The IPKat learned yesterday that the Intellectual Property Office has just launched a Supply Chain Toolkit -- "a new best practice toolkit which gives businesses practical advice on how they can better protect themselves from the dangers of fake goods entering business supply chains". According to the press release,
"Developments in technology and communications have led to increases in intellectual property (IP) crime (counterfeiting and piracy) over the past decade, around $200billion per year, creating one of the biggest problems for businesses of all kinds around the world.
The Supply Chain Toolkit has been produced by the Intellectual Property Office’s IP Crime Group. It includes a step by step approach on what action should be taken if counterfeits are found within the supply chain and guidance on how to strengthen and protect IP assets....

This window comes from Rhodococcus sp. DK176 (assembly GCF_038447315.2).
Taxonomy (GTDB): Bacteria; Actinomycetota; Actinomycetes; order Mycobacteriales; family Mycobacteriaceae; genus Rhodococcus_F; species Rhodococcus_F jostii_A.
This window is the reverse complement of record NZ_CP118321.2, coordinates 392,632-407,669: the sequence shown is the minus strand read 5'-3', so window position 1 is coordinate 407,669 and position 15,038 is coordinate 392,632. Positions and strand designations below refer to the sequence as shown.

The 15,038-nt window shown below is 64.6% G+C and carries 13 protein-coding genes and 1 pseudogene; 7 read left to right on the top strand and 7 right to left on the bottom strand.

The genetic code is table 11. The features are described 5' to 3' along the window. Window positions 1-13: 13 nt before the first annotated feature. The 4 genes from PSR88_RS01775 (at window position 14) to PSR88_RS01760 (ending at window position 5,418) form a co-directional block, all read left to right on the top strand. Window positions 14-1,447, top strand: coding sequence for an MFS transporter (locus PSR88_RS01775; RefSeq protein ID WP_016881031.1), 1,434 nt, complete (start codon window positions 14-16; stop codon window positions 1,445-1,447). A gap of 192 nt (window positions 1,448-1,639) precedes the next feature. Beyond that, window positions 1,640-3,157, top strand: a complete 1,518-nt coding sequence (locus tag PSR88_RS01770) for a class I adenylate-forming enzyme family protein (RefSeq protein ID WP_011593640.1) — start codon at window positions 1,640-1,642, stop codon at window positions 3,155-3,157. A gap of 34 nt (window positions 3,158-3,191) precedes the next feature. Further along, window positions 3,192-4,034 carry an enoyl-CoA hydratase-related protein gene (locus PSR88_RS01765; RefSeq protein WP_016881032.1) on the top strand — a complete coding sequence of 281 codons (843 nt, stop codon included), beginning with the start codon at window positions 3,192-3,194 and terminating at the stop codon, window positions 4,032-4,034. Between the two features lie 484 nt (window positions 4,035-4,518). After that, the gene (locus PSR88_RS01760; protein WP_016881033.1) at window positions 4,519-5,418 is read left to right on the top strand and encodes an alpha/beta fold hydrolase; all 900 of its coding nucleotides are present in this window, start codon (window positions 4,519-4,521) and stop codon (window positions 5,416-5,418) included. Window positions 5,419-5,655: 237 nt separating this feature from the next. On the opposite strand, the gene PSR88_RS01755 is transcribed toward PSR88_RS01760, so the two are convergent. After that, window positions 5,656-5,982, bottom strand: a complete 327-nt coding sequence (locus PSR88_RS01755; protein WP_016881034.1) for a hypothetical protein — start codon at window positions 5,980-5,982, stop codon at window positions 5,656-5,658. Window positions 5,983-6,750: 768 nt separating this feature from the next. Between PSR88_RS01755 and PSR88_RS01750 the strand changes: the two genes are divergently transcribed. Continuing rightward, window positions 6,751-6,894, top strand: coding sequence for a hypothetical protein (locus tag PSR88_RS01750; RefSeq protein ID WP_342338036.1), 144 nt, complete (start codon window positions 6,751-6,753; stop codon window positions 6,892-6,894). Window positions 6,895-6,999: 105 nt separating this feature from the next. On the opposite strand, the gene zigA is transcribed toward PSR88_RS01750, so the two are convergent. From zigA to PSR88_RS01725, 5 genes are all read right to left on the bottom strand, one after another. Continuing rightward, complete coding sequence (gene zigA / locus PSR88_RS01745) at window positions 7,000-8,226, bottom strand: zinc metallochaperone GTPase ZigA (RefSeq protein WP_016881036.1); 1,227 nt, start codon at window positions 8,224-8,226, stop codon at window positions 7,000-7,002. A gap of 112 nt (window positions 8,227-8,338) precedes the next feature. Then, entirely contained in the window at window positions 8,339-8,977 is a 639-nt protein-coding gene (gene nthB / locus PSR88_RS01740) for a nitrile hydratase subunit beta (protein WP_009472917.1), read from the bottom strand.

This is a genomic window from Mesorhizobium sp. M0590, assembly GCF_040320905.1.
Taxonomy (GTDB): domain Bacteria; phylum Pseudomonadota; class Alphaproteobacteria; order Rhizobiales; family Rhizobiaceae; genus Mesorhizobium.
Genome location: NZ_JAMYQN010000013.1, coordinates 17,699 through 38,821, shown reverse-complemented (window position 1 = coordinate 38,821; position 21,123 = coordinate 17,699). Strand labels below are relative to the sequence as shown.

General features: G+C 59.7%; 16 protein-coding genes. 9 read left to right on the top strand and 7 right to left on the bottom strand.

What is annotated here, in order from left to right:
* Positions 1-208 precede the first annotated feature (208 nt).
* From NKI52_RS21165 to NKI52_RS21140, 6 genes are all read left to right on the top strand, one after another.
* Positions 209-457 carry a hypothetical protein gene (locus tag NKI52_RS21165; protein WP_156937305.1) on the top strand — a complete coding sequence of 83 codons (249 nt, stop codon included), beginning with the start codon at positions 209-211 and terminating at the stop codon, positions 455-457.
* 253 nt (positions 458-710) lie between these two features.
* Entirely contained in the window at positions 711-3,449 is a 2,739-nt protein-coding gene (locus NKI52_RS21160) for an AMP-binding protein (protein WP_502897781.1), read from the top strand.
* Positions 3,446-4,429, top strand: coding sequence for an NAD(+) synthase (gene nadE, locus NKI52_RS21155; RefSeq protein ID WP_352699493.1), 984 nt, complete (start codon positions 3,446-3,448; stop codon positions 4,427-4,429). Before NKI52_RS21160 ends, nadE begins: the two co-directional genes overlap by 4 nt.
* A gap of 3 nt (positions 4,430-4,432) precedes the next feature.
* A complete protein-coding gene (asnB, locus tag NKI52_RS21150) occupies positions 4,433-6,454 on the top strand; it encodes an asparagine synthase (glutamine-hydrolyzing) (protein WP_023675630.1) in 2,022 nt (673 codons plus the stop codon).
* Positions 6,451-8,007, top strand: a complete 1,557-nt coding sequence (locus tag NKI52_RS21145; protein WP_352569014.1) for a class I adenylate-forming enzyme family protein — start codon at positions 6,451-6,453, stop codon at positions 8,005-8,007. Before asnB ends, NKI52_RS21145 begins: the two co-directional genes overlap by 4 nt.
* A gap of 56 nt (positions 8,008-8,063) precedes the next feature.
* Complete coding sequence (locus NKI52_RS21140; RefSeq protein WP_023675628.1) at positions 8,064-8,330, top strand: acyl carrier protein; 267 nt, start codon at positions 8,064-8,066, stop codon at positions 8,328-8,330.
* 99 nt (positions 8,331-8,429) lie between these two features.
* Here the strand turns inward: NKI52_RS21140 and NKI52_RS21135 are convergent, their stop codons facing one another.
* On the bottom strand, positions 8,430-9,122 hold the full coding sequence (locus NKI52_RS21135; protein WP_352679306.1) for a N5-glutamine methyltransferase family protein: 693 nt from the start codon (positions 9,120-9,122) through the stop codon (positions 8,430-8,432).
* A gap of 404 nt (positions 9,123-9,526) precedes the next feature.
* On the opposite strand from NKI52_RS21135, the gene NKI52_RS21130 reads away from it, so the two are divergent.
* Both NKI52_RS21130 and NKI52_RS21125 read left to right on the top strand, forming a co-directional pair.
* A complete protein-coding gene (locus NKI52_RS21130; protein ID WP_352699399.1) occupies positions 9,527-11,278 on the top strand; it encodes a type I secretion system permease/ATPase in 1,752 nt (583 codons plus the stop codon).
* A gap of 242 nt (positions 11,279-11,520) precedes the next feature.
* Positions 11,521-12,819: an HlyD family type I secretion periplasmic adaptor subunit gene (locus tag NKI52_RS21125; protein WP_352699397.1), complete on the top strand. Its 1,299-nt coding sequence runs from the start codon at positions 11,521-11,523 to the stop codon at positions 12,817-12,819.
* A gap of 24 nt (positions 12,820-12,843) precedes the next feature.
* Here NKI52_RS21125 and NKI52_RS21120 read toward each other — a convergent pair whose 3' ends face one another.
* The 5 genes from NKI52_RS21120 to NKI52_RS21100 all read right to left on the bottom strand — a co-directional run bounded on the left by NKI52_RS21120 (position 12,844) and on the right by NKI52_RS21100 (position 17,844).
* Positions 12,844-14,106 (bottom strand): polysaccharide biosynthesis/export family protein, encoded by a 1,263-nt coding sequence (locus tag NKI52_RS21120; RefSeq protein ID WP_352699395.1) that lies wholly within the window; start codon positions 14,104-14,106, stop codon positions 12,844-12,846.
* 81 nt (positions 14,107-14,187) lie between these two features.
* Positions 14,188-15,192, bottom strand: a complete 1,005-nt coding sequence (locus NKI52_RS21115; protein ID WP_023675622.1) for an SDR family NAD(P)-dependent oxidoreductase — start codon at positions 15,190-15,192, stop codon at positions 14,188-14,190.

Many businesses rely on goods received through supply chains, often from many different suppliers, and are therefore at risk from counterfeiting and piracy unless effective systems and agreements are put in place to tackle this problem ...".The Toolkit itself is tremendously handsomely produced. It's ostensibly 34 pages long but, by the time you eliminate the front cover, the white spaces, the green spaces, the graphics and so on, and take into account the generously large type, there's not a great deal of text to read. Some of the content is frankly puzzling and verging on the bizarre. The glossary, for example, contains such helpful terms as AstraZeneca, European Community, Trade Related Aspects Of Intellectual Property Rights (TRIPs), United Nations Educational, Scientific & Cultural Organisation (UNESCO) and Universal Copyright Convention (UCC) -- concepts that do not suggest themselves as immediate choices for the middleman or small-time retailer who may wish to be more careful when it comes to selling fakes. The addressee will however be comforted to discover that he now has the contact details of the International Association for the Protection of Industrial Property (AIPPI) and the Copyright Society of China, whose phones will soon be ringing red hot with inquiries from market stall-holders and white van drivers from all over middle England.